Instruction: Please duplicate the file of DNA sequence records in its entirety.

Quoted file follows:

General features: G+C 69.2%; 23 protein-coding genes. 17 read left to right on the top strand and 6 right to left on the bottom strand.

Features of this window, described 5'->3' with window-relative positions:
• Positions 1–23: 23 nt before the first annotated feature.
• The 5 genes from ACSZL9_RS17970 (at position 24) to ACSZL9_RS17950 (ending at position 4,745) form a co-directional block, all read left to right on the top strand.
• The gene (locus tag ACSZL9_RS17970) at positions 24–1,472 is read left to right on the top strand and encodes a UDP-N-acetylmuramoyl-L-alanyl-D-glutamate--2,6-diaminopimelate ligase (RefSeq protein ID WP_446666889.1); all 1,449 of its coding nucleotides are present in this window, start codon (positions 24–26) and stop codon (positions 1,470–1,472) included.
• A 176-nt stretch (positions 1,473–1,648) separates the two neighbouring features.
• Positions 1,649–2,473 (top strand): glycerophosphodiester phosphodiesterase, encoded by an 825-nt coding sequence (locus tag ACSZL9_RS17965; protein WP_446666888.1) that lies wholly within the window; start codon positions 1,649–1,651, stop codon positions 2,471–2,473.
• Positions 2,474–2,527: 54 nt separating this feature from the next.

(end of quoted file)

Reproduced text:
General features: G+C 69.2%; 23 protein-coding genes. 17 read left to right on the top strand and 6 right to left on the bottom strand.

Features of this window, described 5'->3' with window-relative positions:
• Positions 1–23: 23 nt before the first annotated feature.
• The 5 genes from ACSZL9_RS17970 (at position 24) to ACSZL9_RS17950 (ending at position 4,745) form a co-directional block, all read left to right on the top strand.
• The gene (locus tag ACSZL9_RS17970) at positions 24–1,472 is read left to right on the top strand and encodes a UDP-N-acetylmuramoyl-L-alanyl-D-glutamate--2,6-diaminopimelate ligase (RefSeq protein ID WP_446666889.1); all 1,449 of its coding nucleotides are present in this window, start codon (positions 24–26) and stop codon (positions 1,470–1,472) included.
• A 176-nt stretch (positions 1,473–1,648) separates the two neighbouring features.
• Positions 1,649–2,473 (top strand): glycerophosphodiester phosphodiesterase, encoded by an 825-nt coding sequence (locus tag ACSZL9_RS17965; protein WP_446666888.1) that lies wholly within the window; start codon positions 1,649–1,651, stop codon positions 2,471–2,473.
• Positions 2,474–2,527: 54 nt separating this feature from the next.